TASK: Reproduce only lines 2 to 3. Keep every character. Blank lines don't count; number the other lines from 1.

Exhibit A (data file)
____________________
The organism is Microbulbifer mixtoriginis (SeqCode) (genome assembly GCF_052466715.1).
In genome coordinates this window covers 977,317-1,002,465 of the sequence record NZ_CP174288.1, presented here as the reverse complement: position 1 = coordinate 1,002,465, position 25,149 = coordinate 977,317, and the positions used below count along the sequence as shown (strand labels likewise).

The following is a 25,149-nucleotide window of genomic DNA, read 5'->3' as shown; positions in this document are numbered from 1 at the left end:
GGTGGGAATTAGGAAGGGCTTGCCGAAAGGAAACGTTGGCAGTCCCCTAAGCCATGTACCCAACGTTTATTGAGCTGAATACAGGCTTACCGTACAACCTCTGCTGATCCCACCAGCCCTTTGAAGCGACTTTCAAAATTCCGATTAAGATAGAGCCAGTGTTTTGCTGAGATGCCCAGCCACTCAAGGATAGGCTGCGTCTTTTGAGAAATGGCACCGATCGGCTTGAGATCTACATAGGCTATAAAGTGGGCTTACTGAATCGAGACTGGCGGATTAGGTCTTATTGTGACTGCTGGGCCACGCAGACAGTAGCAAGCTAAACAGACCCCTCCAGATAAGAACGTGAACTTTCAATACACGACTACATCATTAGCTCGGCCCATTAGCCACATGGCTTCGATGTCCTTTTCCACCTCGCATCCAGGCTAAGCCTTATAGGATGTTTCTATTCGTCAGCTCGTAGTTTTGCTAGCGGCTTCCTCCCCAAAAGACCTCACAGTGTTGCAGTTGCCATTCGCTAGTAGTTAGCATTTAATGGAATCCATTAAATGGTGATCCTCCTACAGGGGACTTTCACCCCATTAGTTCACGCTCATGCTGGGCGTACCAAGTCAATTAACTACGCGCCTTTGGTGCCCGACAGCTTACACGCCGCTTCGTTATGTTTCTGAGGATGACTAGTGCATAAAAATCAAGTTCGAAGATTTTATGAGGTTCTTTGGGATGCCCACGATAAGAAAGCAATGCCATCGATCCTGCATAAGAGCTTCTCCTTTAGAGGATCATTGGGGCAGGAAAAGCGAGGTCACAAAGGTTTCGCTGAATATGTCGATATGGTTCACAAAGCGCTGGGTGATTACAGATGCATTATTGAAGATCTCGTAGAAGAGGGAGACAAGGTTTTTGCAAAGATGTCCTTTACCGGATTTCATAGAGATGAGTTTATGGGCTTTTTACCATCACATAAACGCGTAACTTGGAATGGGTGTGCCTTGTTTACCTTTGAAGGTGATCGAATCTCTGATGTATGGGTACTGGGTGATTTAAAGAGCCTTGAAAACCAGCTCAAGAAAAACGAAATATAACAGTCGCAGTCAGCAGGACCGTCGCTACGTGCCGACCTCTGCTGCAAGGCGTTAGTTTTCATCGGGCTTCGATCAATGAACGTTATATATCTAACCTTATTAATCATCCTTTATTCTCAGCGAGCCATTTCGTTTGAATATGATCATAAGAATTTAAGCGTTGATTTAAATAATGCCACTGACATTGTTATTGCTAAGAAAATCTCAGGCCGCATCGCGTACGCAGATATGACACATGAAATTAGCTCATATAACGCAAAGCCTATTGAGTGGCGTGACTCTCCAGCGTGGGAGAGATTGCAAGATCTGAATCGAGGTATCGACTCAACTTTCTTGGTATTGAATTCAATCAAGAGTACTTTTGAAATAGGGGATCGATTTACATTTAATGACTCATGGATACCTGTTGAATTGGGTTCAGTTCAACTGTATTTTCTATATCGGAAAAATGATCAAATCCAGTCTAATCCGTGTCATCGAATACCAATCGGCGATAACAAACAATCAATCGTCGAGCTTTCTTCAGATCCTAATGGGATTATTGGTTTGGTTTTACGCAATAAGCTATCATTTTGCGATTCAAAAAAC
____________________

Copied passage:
In genome coordinates this window covers 977,317-1,002,465 of the sequence record NZ_CP174288.1, presented here as the reverse complement: position 1 = coordinate 1,002,465, position 25,149 = coordinate 977,317, and the positions used below count along the sequence as shown (strand labels likewise).

The following is a 25,149-nucleotide window of genomic DNA, read 5'->3' as shown; positions in this document are numbered from 1 at the left end: